We traveled to Vienna, Austria to learn more about how Andres Orozco-Estrada knew this was the job for him and how his Colombian culture may make its way into a Houston Symphony concert.
The stage at the historic Musikverein in Vienna, Austria is a long way away from Medell?n, Colombia where Orozco-Estrada first dreamt of becoming a conductor. As a six-year-old boy he was unique, walking around with a TV antenna in his pocket at the ready.
"I was just so happy with my baton and when I wanted to conduct -- everywhere," Orozco-Estrada said.
Now at age 35, Orozco-Estrada has been described as "an imminent talent," "an inspired master of communication" and "a conductor to experience that makes music with the heart."
He began conducting as a teen in Colombia but left at 19 to train at the University of Music and Performing Arts in Vienna, the city of music. Now Orozco-Estrada directs the Tonk?nstler Orchestra in Vienna, but in the fall, he becomes the Houston Symphony's music director designate, just as the symphony celebrates its centennial.
"I thought about the music directors in the past and I was very honored and very proud to be one of this big list. My first thought was OK now it's my turn, my opportunity to give everything and to continue this line from very successful, big names and approach a new era," Orozco-Estrada said.
Symphony CEO Mark Hanson says Orozco-Estrada culminates a three-year search for a music director to succeed Graf. And in fact, he was 24th of 25 candidates they had lined up to audition.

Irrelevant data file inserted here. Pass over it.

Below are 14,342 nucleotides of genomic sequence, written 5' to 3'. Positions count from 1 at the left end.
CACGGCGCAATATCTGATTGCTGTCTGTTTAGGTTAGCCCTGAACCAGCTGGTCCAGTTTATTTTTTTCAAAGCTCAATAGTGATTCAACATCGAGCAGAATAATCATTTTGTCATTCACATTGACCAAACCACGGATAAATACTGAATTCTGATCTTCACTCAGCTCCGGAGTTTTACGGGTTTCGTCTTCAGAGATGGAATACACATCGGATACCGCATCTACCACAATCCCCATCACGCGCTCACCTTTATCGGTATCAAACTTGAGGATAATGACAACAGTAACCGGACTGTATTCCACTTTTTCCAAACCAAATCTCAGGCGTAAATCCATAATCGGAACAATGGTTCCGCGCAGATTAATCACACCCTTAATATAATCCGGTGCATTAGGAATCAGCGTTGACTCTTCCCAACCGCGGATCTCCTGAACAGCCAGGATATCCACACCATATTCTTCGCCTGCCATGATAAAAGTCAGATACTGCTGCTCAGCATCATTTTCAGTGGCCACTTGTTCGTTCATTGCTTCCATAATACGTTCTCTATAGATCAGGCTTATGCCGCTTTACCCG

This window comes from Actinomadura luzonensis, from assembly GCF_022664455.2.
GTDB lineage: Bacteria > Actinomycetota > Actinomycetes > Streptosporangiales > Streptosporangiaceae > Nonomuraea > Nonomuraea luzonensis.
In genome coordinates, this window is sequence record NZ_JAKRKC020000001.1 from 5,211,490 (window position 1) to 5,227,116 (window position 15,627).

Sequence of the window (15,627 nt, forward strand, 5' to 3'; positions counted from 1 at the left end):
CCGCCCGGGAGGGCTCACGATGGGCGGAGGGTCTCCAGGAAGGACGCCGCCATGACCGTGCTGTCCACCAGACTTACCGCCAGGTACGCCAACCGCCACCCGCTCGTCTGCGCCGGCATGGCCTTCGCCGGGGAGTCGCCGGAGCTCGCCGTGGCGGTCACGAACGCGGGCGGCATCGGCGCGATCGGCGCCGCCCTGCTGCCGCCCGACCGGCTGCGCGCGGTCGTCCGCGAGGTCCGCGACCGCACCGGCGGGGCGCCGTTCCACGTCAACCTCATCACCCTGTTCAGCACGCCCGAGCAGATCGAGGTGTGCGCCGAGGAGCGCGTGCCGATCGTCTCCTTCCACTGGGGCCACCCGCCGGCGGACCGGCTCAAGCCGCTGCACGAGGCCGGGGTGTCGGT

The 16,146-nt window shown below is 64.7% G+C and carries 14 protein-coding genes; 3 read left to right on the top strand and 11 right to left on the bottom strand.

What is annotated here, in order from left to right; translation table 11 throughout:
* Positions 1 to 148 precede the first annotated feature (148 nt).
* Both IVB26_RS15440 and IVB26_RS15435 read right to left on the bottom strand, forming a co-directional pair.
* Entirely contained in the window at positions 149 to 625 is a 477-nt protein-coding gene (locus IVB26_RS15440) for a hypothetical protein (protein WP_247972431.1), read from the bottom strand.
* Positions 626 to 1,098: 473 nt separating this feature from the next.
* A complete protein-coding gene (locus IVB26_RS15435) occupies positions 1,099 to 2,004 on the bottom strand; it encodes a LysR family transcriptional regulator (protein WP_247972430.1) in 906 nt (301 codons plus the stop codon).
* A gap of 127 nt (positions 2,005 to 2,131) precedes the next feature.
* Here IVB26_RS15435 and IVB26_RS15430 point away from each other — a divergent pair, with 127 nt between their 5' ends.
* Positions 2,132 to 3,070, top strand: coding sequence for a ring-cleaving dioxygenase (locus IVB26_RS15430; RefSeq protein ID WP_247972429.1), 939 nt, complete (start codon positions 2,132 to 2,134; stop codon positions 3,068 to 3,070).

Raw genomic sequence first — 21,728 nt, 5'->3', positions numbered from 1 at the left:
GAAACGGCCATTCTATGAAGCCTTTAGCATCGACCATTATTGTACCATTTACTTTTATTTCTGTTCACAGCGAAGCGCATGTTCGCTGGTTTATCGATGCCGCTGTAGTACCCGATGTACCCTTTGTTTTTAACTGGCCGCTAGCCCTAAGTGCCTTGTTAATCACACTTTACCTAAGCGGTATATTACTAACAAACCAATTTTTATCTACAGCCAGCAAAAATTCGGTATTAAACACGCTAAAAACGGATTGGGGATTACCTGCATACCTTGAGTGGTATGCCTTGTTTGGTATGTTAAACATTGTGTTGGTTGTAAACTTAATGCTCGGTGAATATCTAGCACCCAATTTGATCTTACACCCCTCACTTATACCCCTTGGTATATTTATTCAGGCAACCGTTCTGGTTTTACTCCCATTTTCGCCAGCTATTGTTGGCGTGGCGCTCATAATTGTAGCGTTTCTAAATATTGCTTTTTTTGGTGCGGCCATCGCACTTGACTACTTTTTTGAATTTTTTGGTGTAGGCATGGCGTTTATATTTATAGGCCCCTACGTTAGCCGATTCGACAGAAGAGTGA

"There was almost-instantaneous chemistry and respect between Andres and our musicians," Hanson said. "We knew almost from the moment he started rehearsing with the orchestra that week that we had likely found our next music director."
Orozco-Estrada's mom too felt there was destiny at work. She'd come to Houston from Colombia to watch him here last October.
"After the second concert, my mother said to me, 'Andres you know I have a feeling here could happen something very special for you,'" Orozco-Estrada said.
Orozco-Estrada becomes the symphony's first Hispanic music director, a designation he doesn't shy away from. And some of his ideas to lure newcomers to sample the orchestra tap into his culture.
"Can you imagine doing salsa symphonic in Houston out, outside, in open air?" he said.
So be prepared to experience something unexpected, as well as beautiful as Houston gives a world talent a center stage on which to build his legacy.
ABC13 is the exclusive television partner for the Houston Symphony's 100th Anniversary Concert. We will cover it live from Miller Outdoor Theatre on Friday, June 21, beginning at 8:30pm.
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